Science & Technology Book Reviews (page 4)

ENTERTAINMENT & SPORTS
Released: Dec. 2, 2014

"Well-handled by Davis: both heart gladdening and a challenge to start making sense of national immigration policy."
The story of four high schoolers from the wrong side of Phoenix who built a robot, entered it in a national competition that included such prestigious schools as MIT, and won. Read full book review >
SCIENCE & TECHNOLOGY
Released: Nov. 18, 2014

"An eye-opening, immensely distressing exposé on the current state of organized cyberspammers."
How once-harmless Internet advertising developed into the dangerously intrusive inbox enemy it is today. Read full book review >

SEX ON EARTH by Jules Howard
NATURE & TRAVEL
Released: Nov. 11, 2014

"Howard demonstrates that there is much to appreciate about the rites and rituals that govern the when, where and how of species perpetuation."
Not everything you wanted to know about sex, but a fair compendium of the varieties of sexual behavior exhibited by all creatures, great and small. Read full book review >
NATURE & TRAVEL
Released: Nov. 11, 2014

"A well-documented, upbeat alternative to doom-and-gloom prognostications."
Science journalist Vince chronicles a two-year journey around the globe to evaluate warnings that we face an ecological tipping point. Read full book review >
SCIENCE & TECHNOLOGY
Released: Nov. 11, 2014

"Parker should be commended. He may not convert all readers to loving math, but he does provide a glimmer of understanding of how it works."
Guardian and Telegraph writer and comedian Parker aims "to show people all the fun bits of mathematics."Read full book review >

@WAR by Shane Harris
CURRENT AFFAIRS
Released: Nov. 11, 2014

"A well-researched overview made less engaging by an uncritical stance and jargon-heavy approach."
Sprawling account of how the U.S. military joined forces with the National Security Agency to develop "cyber warfare" capabilities, monitoring America's enemies and its citizens alike. Read full book review >
COUNTDOWN TO ZERO DAY by Kim Zetter
CURRENT AFFAIRS
Released: Nov. 11, 2014

"Governments, hackers and parties unknown are launching ticking computer time bombs every day, all coming to a laptop near you. Zetter's well-paced study offers a sharp account of past mischief and a glimpse of things to come."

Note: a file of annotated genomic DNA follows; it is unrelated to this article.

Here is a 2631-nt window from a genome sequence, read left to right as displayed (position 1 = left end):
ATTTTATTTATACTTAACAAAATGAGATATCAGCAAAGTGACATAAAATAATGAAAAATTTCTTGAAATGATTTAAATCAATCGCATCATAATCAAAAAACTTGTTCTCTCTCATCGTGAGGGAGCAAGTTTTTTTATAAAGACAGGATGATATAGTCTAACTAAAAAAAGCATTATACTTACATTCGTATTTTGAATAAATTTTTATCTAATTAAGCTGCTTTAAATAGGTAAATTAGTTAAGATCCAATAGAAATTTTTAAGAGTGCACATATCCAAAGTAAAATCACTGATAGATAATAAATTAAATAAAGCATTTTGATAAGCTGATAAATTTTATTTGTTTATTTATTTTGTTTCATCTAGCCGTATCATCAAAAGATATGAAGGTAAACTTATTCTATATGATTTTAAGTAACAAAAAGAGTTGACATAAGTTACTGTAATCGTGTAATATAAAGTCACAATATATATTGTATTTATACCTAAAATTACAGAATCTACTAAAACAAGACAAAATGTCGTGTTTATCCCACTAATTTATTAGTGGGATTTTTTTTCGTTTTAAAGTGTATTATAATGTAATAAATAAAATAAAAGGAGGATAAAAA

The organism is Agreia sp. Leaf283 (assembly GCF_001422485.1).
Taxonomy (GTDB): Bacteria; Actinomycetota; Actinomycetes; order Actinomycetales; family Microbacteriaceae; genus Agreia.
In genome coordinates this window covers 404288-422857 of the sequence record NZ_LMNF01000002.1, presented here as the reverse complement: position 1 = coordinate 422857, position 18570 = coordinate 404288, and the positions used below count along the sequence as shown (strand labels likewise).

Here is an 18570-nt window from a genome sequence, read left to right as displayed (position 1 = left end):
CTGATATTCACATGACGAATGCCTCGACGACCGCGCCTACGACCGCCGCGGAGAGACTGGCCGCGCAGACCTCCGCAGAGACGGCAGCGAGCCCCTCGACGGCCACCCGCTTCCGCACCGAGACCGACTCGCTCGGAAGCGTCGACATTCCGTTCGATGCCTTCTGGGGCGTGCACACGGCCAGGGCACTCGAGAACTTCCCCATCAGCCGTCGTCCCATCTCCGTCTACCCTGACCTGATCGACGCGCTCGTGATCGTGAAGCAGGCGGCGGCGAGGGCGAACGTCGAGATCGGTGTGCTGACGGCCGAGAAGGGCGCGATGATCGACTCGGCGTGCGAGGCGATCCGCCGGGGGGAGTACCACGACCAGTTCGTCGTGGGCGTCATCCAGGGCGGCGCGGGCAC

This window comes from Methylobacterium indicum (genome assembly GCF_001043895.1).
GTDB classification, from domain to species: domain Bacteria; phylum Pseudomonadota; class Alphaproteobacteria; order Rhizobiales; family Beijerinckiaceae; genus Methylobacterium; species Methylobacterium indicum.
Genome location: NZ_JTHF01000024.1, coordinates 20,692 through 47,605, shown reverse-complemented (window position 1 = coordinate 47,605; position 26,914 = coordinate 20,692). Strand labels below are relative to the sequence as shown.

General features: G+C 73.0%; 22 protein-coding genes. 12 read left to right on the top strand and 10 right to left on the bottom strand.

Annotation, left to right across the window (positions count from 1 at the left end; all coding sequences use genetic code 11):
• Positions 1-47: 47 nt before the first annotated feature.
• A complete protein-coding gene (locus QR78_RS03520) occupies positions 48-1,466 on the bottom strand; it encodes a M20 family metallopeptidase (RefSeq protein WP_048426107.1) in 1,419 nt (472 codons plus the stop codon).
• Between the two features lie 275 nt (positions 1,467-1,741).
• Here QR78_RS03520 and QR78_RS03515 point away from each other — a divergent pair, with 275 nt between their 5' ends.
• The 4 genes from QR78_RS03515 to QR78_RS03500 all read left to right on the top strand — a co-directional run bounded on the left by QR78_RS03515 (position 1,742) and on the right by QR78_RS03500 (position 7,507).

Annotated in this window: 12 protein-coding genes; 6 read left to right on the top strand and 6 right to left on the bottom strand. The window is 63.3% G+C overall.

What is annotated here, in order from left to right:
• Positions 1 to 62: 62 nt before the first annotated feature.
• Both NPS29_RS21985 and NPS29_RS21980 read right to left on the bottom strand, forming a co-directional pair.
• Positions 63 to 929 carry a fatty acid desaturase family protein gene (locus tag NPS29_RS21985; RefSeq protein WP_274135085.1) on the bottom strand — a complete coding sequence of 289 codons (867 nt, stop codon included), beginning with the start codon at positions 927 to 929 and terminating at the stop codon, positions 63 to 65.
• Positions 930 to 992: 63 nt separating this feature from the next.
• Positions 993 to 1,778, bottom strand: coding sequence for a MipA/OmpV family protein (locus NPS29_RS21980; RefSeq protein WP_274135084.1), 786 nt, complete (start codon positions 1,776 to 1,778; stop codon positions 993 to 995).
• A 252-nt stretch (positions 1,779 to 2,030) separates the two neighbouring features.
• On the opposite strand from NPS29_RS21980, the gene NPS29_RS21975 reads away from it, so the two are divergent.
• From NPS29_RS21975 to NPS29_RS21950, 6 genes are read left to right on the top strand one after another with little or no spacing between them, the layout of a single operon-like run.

Iran's nuclear program spills out into the world's computers in this true techno-whodunit by Wired senior reporter Zetter.Read full book review >
LIVES IN RUINS by Marilyn Johnson
NATURE & TRAVEL
Released: Nov. 11, 2014

"An engrossing examination of how archaeologists re-create much of human history, piece by painstaking piece."
Science reporter Johnson (This Book Is Overdue!: How Librarians and Cybrarians Can Save Us All, 2010, etc.) explores the work of archaeologists.Read full book review >
THE FORMULA by Luke Dormehl
SCIENCE & TECHNOLOGY
Released: Nov. 4, 2014

"The algorithmization of life reveals both good and dark sides, and in this lucid book, Dormehl, a good-sider, rightly cautions to never lose a measure of control."
The story of the myriad ways that algorithms are impacting our lives, from Fast Company senior writer Dormehl.Read full book review >
UNDENIABLE by Bill Nye
SCIENCE & TECHNOLOGY
Released: Nov. 4, 2014

"Proof positive that evolutionary theory can be popular and inviting."
A sweeping tour of the mechanics of evolution from the Science Guy. Read full book review >
CURRENT AFFAIRS
Released: Nov. 4, 2014

"An intensive, potent profile of contemporary digital activism at its most unsettling—and most effective."
A fresh perspective on the covert, crusading Internet activist group Anonymous. Read full book review >
THE LOST ELEMENTS by Marco Fontani
SCIENCE & TECHNOLOGY
Released: Nov. 3, 2014

"Many general readers will find the book too dense, but for students and scholars, this is a choice, spirited history of the false discoveries, semi-retractions, abandonments, discoveries and rediscoveries of nature's building blocks."
Chemists Fontani, Costa (both Univ. of Florence) and Orna (Coll. of New Rochelle) travel the pathway to the identification and classification of the elements. Read full book review >
Kirkus Interview
Gabrielle Zevin
March 3, 2015

A. J. Fikry’s life is not at all what he expected it to be. He lives alone, his bookstore is experiencing the worst sales in its history, and now his prized possession, a rare collection of Poe poems, has been stolen. But when a mysterious package appears at the bookstore, its unexpected arrival gives Fikry the chance to make his life over—and see everything anew. “Zevin writes characters who grow and prosper,” our reviewer writes, “in a narrative that is sometimes sentimental, sometimes funny, sometimes true to life and always entertaining.” View video >